Warriors confirm they can defeat in stripping of Nuggets

How did the game go with stripping of Nuggets? The energy seemed to dry up after the jump in Game 5 against the Denver Nuggets when the Chase Center fans were too quiet for the players’ tastes and were asked several times to increase the intensity of their cheering and affection. 

Warriors making history this time.

“It’s been three years since we made the playoffs, and you forget how hard the last game was,” Warriors manager Steve Kerr said. “Honestly, I think three-quarters of them are like our players — our main players, Steph, Draymond, Klay — probably have forgotten how hard it is to end a series.” Finally, the Warriors looked at the scoreboard and found themselves advancing to the second round of the playoffs after a 102-98 battle. It was the team’s first playoff series win since 2019 when Kevin Durant was still on the roster. Even though their offence was far from peaking, they shut down the Nuggets, showing the versatility this team needs for the next series and beyond if they can do it. 

If a team is going to be successful in the NBA playoffs, it must find ways to win when its stars battle it out on the offensive. The Warriors were able to do just that on Wednesday thanks to more disciplined defence, timely input from role players, and a spectacular final performance from their superstar. First, the reason gave the Nuggets 20 free throws in the first half against just seven Warriors.  

Nikola Jokic was as good as ever with 30 points, 19 rebounds and 8 assists (Draymond Green said “thank you for making me better” to the reigning MVP after the game), but the foul wasn’t all his credit. Aaron Gordon made 8 free throws in the first half.  

The Warriors’ defensive plan always starts with “defend without fail,” and their failure in that regard saw the Nuggets lead by eight points after three quarters. However, everything changed as Green tasked the coaching staff to implement a box and one as the Warriors returned to come back in the final frame. Denver looked taken aback, and when the Warriors were able to stop foul-free, they went into the races with one of the deadliest cross-country fights in the league.   

Golden State was also hammered on the scoreboard, with Thompson saying that assistant coach Mike Brown suggested he take part in the glass game. He finished with a team-high nine rebounds.  

“I think we just communicated better. When our defence is so blocked, it’s easy for us to attack,” Thompson said after the match. “It was definitely a big talking point in the confusion, playing a great defence.”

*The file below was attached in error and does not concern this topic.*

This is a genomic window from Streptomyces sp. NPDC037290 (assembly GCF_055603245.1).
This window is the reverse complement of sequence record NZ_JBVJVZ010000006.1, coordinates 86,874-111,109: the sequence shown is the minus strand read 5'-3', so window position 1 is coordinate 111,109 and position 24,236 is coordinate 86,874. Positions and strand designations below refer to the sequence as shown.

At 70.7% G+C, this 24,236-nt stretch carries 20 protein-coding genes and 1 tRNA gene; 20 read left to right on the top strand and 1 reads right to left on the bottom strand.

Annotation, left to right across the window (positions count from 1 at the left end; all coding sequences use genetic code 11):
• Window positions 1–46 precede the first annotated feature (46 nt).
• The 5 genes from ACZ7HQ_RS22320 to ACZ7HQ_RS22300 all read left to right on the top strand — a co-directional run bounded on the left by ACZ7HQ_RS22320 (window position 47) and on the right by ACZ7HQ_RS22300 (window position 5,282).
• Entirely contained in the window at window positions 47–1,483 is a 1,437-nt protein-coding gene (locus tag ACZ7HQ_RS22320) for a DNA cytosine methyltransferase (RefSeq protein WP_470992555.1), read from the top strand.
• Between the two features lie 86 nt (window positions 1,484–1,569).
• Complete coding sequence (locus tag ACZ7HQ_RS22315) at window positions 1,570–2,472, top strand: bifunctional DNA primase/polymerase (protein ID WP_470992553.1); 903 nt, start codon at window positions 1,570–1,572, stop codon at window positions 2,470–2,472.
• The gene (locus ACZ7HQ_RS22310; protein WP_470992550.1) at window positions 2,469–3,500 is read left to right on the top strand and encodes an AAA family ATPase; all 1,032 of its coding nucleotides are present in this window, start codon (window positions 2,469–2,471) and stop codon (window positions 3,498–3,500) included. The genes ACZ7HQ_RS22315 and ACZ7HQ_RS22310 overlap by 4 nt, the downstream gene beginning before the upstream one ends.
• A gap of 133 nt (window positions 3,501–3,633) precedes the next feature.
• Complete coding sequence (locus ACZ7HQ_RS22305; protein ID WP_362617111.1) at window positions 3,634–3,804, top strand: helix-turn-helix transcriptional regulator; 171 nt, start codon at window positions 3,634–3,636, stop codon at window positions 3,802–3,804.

The Warriors kept the Nuggets only six points in the first eight minutes of the fourth quarter as they extended a four-point lead with just over four minutes remaining. The defence helped save the Warriors on Wednesday and is the hallmark of virtually every true championship contender in NBA history. Golden State didn’t need to do this for the first four games of the series because their offence was excellent, but they definitely needed to step up their defence to shut out the Nuggets in Game 5. In addition to Green, Gary Payton II’s contribution to protection was invaluable throughout the journey.    

Kerr chose to stay with him, as Poole fouled five times off the bench for most of the fourth quarter. But we all know Payton’s defence — it’s become part of every opponent’s scouting report. Typically, scouting reports suggest Payton folds when he’s behind the 3-point line, but Wednesday costs the Nuggets, knocking down three of his four 3-pointers, including one for expansion. The Warriors’ lead. Just over a minute left.    

“He doesn’t seem to be particularly upset about anything. It’s more stressful when you get kicked out like him – he’s in the G League, and he’s on a 10-day contract, and he never finds a home. A high-stakes game is being played,” Kerr said Wednesday. “He found a home here. He was always comfortable on the floor; he never seemed overwhelmed.

It all fell to Curry, the closest team that night, as Thompson and Poole struggled to score shots. Curry went 3 of 4 of 3 in the third quarter, which cleared the way for a ring he was more than willing to take. He didn’t hit a treble in the fourth quarter but went 5 of 6 from the free-throw line and made two friction layups in the final at 1:33 of the game, the second of which essentially sealed the win.   

“I think he is much stronger. When he drove into the hole, the teams tried to run him off the road. After the game, he can’t be moved anymore,” Greene said of Curry. “So once he puts his head down and wants to get to the edge, he will get there.” 

The game wasn’t great, but when the turning point came, Curry took advantage of what the defence gave him and found a way to help his team win. It’s what it takes to make the team out of the playoffs, and it’s what the Warriors will need as they continue their journey to familiar NBA Finals terrain. The next hurdle will be the first-round series winner between the Memphis Grizzlies and the Minnesota Timberwolves.   

“Today, it was just a weird feeling because we hadn’t been there in a while, and we wanted it so badly. After the win, we made it a lot harder for ourselves,” Curry said. “But we still remember how to do it, and it’s a great feeling.” 

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